LSA, Peachtree, VPI, Grado, and Cardas Review

By: Gary Alan Barker
August 3rd, 2020

Thanks to our current Pandemic, all of the audio shows have been canceled, which makes it hard for me to hear new products, and put together systems for your edification. Luckily, our good friend Walter Liederman of Underwood HiFi ( came to my rescue suggesting a pairing of his LSA LSA-10 Signature Monitor speakers with a Peachtree Audio Nova 300 amplifier. While I had not had the opportunity to hear the LSA-10s and have limited experience with Peachtree, I have great confidence in Walter’s ear, and therefore jumped at the chance. Since the Nova 300 offers an increasingly rare feature of a phono input, I opted to include the VPI Player with the Grado Opus 3 Maplewood bodied cartridge in the review. Though I am sure that Walter would recommend the Core Power Tech audio cables I went with the Cardas Iridium/Clear cables for three reasons; 1. I had them on hand (in these times of isolation I wanted to keep shipping to a minimum), 2. I am eminently familiar with their sonic signature, and 3. I felt they would complement the system by introducing as little coloration as possible.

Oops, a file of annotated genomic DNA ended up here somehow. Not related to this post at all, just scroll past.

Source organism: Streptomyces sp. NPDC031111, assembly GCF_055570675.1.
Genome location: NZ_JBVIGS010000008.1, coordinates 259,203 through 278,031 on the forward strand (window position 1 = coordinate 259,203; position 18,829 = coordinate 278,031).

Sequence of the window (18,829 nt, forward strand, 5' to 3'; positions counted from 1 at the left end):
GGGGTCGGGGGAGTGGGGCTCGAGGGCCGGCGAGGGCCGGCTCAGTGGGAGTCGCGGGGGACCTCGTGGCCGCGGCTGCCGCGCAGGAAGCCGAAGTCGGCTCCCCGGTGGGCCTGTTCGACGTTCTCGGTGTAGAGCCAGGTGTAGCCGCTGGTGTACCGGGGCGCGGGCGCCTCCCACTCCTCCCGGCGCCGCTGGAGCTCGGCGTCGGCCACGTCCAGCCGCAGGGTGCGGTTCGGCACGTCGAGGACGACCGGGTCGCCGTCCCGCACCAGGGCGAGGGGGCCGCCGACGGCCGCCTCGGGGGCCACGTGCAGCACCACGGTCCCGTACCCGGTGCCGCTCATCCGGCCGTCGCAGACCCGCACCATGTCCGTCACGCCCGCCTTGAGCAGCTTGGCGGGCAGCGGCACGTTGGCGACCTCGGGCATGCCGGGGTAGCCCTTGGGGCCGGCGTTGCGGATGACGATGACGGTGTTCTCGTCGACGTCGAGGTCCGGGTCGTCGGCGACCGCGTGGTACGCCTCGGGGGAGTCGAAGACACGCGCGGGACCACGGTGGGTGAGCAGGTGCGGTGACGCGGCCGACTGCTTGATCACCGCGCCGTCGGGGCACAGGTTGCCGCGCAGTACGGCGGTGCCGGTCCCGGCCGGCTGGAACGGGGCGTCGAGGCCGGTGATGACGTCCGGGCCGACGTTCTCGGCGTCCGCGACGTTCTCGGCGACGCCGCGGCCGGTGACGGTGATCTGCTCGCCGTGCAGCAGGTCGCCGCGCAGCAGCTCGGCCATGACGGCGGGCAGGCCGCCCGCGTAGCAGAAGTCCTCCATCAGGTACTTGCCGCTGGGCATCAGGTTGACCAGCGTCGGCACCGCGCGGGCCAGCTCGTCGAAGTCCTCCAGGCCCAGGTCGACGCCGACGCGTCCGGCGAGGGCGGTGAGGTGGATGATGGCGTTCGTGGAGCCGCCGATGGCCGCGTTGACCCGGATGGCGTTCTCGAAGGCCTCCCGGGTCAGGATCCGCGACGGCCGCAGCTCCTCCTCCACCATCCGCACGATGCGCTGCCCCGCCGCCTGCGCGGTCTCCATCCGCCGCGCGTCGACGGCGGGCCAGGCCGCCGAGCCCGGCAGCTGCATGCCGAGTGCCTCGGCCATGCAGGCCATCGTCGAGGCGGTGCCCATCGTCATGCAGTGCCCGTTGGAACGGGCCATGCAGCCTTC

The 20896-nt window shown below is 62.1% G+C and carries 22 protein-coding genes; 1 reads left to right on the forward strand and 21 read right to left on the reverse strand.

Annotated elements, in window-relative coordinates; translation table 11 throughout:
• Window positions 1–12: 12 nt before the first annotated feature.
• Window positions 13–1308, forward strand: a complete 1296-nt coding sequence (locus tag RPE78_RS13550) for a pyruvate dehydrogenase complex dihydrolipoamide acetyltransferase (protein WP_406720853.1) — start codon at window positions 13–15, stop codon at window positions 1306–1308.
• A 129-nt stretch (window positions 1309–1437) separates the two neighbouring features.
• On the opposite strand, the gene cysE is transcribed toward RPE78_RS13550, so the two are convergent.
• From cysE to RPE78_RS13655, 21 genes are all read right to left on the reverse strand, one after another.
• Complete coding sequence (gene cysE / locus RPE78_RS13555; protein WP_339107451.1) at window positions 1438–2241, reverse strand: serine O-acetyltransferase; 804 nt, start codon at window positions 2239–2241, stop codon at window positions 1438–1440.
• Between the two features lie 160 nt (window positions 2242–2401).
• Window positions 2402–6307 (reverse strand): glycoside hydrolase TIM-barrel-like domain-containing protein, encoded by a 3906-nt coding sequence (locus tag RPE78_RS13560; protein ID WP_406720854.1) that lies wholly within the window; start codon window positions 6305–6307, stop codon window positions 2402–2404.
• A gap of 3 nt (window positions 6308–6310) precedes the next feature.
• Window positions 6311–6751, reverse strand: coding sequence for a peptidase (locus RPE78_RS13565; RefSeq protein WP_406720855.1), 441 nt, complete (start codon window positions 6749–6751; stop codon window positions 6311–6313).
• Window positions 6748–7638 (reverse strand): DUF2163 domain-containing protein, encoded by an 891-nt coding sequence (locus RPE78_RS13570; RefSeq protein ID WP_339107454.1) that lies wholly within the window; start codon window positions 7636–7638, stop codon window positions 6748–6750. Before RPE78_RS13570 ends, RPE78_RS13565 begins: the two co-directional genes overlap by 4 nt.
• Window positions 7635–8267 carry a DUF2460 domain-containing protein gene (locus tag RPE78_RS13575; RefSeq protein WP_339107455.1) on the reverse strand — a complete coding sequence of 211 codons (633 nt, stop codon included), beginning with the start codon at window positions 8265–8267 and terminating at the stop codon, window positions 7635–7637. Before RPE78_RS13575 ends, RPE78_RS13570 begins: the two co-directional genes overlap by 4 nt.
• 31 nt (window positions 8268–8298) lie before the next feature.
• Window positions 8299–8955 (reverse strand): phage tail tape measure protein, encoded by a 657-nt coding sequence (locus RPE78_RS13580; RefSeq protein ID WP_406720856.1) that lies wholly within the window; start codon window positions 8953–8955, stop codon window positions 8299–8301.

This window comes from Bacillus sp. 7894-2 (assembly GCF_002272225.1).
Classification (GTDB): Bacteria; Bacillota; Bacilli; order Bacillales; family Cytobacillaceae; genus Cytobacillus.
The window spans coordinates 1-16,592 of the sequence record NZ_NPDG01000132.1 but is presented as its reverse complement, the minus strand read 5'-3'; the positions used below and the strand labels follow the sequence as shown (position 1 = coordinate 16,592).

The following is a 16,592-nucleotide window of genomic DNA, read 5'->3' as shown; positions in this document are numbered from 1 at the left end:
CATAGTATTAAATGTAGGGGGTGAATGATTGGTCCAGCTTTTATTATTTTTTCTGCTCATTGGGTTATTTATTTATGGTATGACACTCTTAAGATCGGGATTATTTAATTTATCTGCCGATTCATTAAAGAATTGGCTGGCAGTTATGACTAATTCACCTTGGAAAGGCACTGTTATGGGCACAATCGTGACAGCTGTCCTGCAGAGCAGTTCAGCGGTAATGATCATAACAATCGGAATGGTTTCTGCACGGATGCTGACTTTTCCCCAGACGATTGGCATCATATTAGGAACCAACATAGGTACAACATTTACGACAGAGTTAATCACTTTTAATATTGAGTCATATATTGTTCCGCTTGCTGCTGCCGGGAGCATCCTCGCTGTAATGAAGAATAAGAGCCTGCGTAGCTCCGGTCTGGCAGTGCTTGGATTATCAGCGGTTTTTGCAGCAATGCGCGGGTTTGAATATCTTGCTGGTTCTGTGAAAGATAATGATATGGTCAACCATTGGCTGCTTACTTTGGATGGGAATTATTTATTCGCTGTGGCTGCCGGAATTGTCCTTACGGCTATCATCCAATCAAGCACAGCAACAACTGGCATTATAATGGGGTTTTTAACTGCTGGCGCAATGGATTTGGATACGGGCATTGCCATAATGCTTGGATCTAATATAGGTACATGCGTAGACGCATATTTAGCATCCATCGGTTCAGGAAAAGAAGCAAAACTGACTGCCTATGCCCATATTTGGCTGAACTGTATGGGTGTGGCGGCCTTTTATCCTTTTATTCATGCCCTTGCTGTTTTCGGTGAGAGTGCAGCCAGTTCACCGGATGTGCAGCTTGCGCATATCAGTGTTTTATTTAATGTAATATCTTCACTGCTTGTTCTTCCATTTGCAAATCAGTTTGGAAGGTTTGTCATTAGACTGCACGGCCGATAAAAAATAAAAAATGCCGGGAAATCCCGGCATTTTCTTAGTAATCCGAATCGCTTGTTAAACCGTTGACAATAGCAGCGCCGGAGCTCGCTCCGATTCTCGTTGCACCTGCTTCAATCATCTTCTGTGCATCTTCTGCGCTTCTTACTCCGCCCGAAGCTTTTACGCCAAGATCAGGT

LSA LSA-10 Signature Monitors:

LSA LSA-10 Signature Monitor

LSA (Living Sounds Audio) was founded in 2006 by a group of musicians and music lovers with the stated goal, “to offer beautiful sound in a beautiful package while avoiding the farthest reaches of the price spectrum.” Their approach to this goal is a rather old school one of properly matching quality components via extensive listening, in other words, they do it by ear.